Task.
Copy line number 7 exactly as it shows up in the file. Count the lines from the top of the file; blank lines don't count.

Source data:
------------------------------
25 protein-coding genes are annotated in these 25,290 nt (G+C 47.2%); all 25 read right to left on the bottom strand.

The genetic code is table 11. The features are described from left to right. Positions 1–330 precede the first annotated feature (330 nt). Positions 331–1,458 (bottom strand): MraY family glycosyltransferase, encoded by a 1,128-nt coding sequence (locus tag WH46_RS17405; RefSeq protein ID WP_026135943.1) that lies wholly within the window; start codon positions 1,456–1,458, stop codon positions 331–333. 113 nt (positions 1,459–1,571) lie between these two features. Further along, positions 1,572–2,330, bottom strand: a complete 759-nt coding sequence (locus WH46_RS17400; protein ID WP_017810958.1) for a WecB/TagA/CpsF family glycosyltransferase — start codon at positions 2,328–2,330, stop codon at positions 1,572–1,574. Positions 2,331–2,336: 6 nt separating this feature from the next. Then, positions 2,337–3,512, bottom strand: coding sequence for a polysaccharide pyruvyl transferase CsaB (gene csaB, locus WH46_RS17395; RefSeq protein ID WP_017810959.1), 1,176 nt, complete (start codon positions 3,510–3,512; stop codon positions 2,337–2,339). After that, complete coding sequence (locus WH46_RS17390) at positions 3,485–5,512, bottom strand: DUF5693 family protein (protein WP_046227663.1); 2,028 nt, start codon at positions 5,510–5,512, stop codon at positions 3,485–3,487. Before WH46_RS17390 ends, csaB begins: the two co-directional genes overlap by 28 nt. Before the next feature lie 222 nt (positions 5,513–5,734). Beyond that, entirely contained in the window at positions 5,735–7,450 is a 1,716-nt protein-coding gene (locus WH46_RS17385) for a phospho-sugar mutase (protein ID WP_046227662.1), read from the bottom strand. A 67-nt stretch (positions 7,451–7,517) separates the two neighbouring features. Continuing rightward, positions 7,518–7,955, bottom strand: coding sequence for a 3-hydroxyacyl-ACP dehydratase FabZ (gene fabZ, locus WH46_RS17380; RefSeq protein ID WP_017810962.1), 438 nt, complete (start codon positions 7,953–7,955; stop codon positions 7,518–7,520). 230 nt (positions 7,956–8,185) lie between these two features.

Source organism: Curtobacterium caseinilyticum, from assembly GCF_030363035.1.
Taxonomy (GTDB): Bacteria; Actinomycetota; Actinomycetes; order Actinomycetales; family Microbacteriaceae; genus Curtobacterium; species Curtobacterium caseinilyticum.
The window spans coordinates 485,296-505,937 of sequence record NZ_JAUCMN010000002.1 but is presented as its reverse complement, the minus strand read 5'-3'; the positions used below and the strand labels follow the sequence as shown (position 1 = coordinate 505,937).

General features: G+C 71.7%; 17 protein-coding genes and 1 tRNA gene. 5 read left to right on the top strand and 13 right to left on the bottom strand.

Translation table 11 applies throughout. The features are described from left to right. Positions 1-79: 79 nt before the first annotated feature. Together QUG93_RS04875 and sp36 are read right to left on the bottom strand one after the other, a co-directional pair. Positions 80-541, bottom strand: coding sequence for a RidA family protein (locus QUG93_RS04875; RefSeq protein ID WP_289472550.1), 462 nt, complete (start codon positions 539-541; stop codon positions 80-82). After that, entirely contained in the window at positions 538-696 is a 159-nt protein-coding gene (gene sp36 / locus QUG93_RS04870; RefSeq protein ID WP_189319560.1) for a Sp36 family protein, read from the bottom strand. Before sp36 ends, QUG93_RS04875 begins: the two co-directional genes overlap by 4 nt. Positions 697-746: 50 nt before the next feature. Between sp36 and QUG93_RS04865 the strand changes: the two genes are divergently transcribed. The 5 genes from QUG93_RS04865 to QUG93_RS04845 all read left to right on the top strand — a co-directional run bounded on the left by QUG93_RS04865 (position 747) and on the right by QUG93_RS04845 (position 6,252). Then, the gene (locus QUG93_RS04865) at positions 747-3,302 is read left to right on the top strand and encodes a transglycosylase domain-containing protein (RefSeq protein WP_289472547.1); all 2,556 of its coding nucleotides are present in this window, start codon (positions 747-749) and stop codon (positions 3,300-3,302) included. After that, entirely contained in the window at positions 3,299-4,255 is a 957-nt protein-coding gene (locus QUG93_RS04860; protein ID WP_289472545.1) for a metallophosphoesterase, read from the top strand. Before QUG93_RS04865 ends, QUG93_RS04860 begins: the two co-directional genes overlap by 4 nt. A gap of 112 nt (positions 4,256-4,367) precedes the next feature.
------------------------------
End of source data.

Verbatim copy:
Translation table 11 applies throughout. The features are described from left to right. Positions 1-79: 79 nt before the first annotated feature. Together QUG93_RS04875 and sp36 are read right to left on the bottom strand one after the other, a co-directional pair. Positions 80-541, bottom strand: coding sequence for a RidA family protein (locus QUG93_RS04875; RefSeq protein ID WP_289472550.1), 462 nt, complete (start codon positions 539-541; stop codon positions 80-82). After that, entirely contained in the window at positions 538-696 is a 159-nt protein-coding gene (gene sp36 / locus QUG93_RS04870; RefSeq protein ID WP_189319560.1) for a Sp36 family protein, read from the bottom strand. Before sp36 ends, QUG93_RS04875 begins: the two co-directional genes overlap by 4 nt. Positions 697-746: 50 nt before the next feature. Between sp36 and QUG93_RS04865 the strand changes: the two genes are divergently transcribed. The 5 genes from QUG93_RS04865 to QUG93_RS04845 all read left to right on the top strand — a co-directional run bounded on the left by QUG93_RS04865 (position 747) and on the right by QUG93_RS04845 (position 6,252). Then, the gene (locus QUG93_RS04865) at positions 747-3,302 is read left to right on the top strand and encodes a transglycosylase domain-containing protein (RefSeq protein WP_289472547.1); all 2,556 of its coding nucleotides are present in this window, start codon (positions 747-749) and stop codon (positions 3,300-3,302) included. After that, entirely contained in the window at positions 3,299-4,255 is a 957-nt protein-coding gene (locus QUG93_RS04860; protein ID WP_289472545.1) for a metallophosphoesterase, read from the top strand. Before QUG93_RS04865 ends, QUG93_RS04860 begins: the two co-directional genes overlap by 4 nt. A gap of 112 nt (positions 4,256-4,367) precedes the next feature.